As for Local Rule 56.1, Flores' objection is overruled. Nissen complied with the Local Rule by supplying short statements of fact and precise citations to the supporting record. See Local Rule 56.1. Flores complains that Nissen's paragraphs contain excessive factual statements, but that contention is de minimis at best. Nissen's precise record citations direct the court and Flores to the supporting materials. It would have been easy for Flores to admit or contest Nissen's statements of fact if he chose to do so. Having chosen not to answer the merits of Nissen's motion, the court addresses it without the benefit of a substantive brief from Flores.

 
C. The IWCA Bars Suits Based on Co-Worker Negligence:

"The Workers' Compensation Act is designed to provide financial protection to workers for accidental injuries arising out of and in the course of employment." Meerbrey v. Marshall Field and Co., Inc., 139 Ill. 2d 455, 151 Ill.Dec. 560, 564 N.E.2d 1222, 1225 (1990). "Accordingly, the Act imposes liability without fault upon the employer and, in return, prohibits common law suits by employees against the employer." Id. "The exclusive remedy provision `is part of the quid pro quo in which the sacrifices and gains of employees and employers are to some extent put in balance, for, while the employer assumes a new liability without fault, he is relieved of the prospect of large damage verdicts.'" Id. (quoting 2A A. Larson, Law of Workmen's Compensation ยง 65.11 (1988)).

A primary purpose of the IWCA is to place the cost of workplace accidents on the employer. See Ramsey v. Morrison, 175 Ill. 2d 218, 222 Ill.Dec. 100, 676 N.E.2d 1304, 1308-09 (1997). To that end, the IWCA bars an injured employee from bringing a negligence suit against a co-worker for workplace injuries. See id. at 1307-09 (noting the need for co-worker immunity and describing the immunity as being "tied to a basic purpose of worker's compensation."); Meerbrey, 151 Ill.Dec. 560, 564 N.E.2d at 1229-30 (collecting authority noting co-worker immunity against negligence claims). In the absence of a bar against co-worker negligence suits, the cost of employee injuries would shift from the employer to co-workers, creating extra litigation and defeating a central purpose of the worker's compensation statute. See Ramsey, 222 Ill.Dec. 100, 676 N.E.2d at 1308-10; Meerbrey, 151 Ill.Dec. 560, 564 *875 N.E.2d at 1229-30. Nevertheless, despite the ban on negligence suits against co-workers, Illinois law permits employees to pursue claims for intentional torts committed by co-workers. See Meerbrey, 151 Ill. Dec. 560, 564 N.E.2d at 1230.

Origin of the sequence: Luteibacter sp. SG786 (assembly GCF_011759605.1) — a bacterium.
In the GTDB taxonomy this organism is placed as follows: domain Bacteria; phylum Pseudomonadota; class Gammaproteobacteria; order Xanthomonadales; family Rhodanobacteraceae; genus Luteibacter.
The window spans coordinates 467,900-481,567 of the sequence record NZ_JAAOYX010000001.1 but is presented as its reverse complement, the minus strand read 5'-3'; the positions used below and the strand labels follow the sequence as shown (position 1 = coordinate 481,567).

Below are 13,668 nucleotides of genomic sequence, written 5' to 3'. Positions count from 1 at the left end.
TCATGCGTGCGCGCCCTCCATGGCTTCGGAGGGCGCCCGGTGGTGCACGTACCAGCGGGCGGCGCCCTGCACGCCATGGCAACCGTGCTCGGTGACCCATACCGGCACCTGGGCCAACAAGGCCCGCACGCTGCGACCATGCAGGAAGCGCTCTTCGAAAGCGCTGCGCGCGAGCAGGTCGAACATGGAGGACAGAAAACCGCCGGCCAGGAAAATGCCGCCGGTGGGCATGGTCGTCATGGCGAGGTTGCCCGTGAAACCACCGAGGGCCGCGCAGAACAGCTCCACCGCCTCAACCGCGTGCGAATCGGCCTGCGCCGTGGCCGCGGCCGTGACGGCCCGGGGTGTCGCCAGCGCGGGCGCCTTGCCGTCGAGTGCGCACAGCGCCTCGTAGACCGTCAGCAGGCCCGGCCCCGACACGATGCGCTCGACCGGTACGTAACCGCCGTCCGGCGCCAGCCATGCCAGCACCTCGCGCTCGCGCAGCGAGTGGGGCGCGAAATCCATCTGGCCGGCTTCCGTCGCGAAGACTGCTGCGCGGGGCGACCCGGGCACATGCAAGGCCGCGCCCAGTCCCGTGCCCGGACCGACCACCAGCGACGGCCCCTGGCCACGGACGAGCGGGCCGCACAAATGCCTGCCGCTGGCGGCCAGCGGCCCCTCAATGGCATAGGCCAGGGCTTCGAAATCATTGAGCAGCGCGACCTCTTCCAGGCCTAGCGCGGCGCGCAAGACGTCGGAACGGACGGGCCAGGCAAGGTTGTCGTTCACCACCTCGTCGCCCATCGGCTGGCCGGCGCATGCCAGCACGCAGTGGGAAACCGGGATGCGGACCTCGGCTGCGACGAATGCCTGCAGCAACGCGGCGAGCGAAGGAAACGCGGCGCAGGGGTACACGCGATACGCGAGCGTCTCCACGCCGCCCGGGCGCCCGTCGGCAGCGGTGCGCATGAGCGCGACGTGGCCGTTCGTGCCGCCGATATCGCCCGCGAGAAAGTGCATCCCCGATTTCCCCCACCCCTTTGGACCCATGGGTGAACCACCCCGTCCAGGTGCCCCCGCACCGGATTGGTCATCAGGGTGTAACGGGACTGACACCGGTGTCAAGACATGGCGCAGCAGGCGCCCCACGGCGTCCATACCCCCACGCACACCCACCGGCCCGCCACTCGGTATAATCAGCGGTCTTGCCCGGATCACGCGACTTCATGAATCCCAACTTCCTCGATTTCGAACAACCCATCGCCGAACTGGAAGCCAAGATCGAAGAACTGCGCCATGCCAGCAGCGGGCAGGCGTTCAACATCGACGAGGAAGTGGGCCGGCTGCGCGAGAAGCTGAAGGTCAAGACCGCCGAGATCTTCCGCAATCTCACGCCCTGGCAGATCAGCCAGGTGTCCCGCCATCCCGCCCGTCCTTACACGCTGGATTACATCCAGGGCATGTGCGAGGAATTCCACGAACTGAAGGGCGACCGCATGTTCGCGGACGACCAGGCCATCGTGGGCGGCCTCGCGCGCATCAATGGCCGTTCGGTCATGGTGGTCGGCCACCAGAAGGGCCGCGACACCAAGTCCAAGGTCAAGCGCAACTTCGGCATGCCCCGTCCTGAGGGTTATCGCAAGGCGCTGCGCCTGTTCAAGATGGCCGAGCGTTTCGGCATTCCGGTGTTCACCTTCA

The IWCA broadly construes the employer/employee relationship, so as to give wide effect to the worker's compensation scheme. See e.g. 820 ILCS 305/1 (definitional section of IWCA); Ware v. Industrial Comm'n, 318 Ill.App.3d 1117, 252 Ill. Dec. 711, 743 N.E.2d 579, 583 (2000); Wausau Gen'l Ins. Co. v. Kim's Trucking, Inc., 289 Ill.App.3d 201, 224 Ill.Dec. 629, 682 N.E.2d 190, 193 (1997). The employment relationship turns on a number of factors, including the right to control, the nature of the work performed in relation to the putative employer's business, the method of wage payment, the right of hiring and firing, the necessary skills, and the responsibility to provide necessary tools and equipment. See Ware, 252 Ill.Dec. 711, 743 N.E.2d at 583. In this case, the undisputed material facts demonstrate that both Nissen and Flores were employees of New Beginnings. New Beginnings gave both men instructions as to the work to be performed, paid the men a wage, provided tools and equipment, and could hire and fire each man at will. Both Nissen and Flores were employees of New Beginnings, and were co-workers to each other.